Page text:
I found myself this past weekend wandering around the Penn Quarter when I stumbled upon Crumbs, a very very small bake shop with very very big cupcakes. For those of you looking for a place to sit and eat cupcakes, Crumbs is not the place to go – there’s only two chairs! After a long process of elimination (the St. Patty’s day cupcakes were hard to resist), I finally picked the “Mudslide” – a chocolate cake cupcake with cappuccino cream filling, frosted with a coffee cream cheese frosting rolled in chocolate chips and topped with Oreo cookie crumbs – quite the chocolately treat! First off, this cupcake was massive. I quartered it and took it to go, eating it over the course of a few hours. It was incredibly rich (might have been the candy) but the cake itself was fluffy. It was by far the best chocolate cake I’ve ever had – I will be going back ASAP to break from my diet and splurge on another.
With the exception of the snow right now, spring has sprung in the city, meaning the cherry blossoms are finally here! We were lucky enough to get tickets to the opening ceremonies, which included some amazing performances by award winning Japanese pop stars as well as Andy Grammer! The best part came in the form of – you guessed it – cupcakes! Cherry cupcakes from Georgetown Cupcake were given to all attendees; a vanilla cake with cherries folded into the batter, topped with cherry cream cheese frosting and a beautiful fondant blossom!
Hopefully I’ll get the chance to eat many more cupcakes in the second half of the semester – I’m also planning on running outside more often now that springtime is here, just so I’m not made of cupcakes! Upcoming: Baked and Wired, Sticky Fingers, and more!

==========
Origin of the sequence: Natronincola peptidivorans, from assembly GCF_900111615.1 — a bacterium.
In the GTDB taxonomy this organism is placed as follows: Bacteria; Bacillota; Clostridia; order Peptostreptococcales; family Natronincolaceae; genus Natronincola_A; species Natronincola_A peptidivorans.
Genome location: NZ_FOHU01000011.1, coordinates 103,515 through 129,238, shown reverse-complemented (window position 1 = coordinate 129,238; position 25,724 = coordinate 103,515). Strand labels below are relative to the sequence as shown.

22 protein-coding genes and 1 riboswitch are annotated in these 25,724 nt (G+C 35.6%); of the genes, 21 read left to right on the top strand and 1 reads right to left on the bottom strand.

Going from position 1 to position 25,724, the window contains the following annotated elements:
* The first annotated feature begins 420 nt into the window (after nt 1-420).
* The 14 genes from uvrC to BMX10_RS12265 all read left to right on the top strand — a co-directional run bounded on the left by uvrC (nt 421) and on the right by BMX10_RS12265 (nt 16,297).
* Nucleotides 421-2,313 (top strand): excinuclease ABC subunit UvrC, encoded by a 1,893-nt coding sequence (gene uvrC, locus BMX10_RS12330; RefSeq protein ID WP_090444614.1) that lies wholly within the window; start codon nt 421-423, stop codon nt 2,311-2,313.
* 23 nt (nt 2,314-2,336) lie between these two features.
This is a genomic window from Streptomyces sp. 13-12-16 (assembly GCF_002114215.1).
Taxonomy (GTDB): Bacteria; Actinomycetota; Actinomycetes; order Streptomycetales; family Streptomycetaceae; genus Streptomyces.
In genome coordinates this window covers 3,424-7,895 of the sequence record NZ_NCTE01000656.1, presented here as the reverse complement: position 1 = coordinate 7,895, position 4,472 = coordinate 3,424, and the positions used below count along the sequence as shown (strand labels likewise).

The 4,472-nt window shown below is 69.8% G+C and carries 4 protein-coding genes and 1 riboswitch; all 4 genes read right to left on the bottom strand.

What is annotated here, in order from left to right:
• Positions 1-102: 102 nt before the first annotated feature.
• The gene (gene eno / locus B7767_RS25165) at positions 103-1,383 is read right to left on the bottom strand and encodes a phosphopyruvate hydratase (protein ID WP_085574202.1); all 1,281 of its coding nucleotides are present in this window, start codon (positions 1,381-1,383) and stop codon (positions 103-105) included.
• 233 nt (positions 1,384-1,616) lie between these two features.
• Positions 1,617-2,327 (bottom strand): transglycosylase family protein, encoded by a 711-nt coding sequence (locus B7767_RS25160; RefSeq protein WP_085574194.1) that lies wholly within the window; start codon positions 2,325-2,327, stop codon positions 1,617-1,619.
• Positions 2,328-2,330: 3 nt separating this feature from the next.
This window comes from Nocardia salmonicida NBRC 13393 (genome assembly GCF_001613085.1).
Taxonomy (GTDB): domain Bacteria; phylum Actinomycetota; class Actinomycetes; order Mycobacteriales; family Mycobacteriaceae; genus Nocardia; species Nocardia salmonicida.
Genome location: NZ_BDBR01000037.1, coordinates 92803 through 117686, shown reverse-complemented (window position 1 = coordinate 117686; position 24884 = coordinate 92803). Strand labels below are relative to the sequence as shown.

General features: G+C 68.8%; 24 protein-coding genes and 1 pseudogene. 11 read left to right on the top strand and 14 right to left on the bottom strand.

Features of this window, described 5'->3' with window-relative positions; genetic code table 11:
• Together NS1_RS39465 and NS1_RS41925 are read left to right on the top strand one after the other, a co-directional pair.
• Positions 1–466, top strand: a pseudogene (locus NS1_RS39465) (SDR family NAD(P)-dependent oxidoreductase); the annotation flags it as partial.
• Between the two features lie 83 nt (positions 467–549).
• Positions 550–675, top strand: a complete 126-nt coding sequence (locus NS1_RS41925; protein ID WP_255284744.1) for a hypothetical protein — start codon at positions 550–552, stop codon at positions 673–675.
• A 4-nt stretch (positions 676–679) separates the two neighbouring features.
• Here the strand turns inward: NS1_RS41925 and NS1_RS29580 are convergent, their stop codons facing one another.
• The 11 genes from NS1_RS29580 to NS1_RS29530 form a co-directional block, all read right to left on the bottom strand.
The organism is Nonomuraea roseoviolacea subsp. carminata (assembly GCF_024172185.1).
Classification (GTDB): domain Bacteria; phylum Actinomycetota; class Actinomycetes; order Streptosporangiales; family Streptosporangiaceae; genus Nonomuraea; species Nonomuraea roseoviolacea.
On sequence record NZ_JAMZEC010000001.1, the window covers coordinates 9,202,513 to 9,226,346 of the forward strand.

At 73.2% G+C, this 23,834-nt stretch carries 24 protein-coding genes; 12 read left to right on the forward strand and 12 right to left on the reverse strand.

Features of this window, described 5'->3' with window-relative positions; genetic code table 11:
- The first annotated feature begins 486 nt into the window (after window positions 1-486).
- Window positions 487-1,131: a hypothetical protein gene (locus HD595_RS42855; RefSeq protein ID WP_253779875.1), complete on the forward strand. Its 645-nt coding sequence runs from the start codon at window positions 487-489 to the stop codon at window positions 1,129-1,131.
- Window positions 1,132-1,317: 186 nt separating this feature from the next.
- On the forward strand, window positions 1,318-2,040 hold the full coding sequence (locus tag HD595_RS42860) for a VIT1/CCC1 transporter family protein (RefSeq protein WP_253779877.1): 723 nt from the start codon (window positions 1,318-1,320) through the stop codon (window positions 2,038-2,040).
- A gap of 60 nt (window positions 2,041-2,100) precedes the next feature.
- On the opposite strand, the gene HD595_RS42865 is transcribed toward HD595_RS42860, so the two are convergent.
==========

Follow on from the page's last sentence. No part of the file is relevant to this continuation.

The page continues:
March 14, 2013 by Sarah Nicholas
I’ve made two weekend mini-pilgrimages back to campus since I arrived in Washington DC, the first for a cappella auditions and the second to haggle with advisors, the registrar, and the financial aid office. Without being Captain Obvious, I’d like to make it very clear that Williamsburg and Washington DC, two capitals in their own regard, should not be paralleled more than necessary.
The most obvious distinction is the urban lifestyle. Life is faster in the city. Walk, train, walk, work, eat, walk, train, eat, sleep, rinse and repeat! It’s an entirely different atmosphere, heightened emotions can easily compare to Swem during finals week. The pace is professional, everyone is constantly efficient. While it might be threatening and intimidating at times, it is always interesting to be in the hustle and bustle of it all.
Public transportation is very much a “thing.” Living on campus, I generally avoided using the Williamsburg bus system, as it is unreliable, slow, and not cost efficient. I’d only take the trolley to New Town in a desperate search for Sweet Frog frozen yogurt. In DC, public transportation is an absolute must-use. The cost of gas alone is a sufficient deterrent from traveling independently. The Metro is cheap and comes frequently during peak hours (traveling at night can sometimes take a little longer, and in some parts of town is not particularly safe), and there is a public bus stop literally on every street corner.
Dress for the weather. I think this might be specific to college-aged people, but we often tend to under dress for the weather, especially in Williamsburg, monsoon season aside. No self-respecting adult walks around in only a North Face jacket or goes out with friends on the weekends wearing only a micro-skirt and tank top when it’s practically snowing. There is a time and a place for everything, age appropriate attire!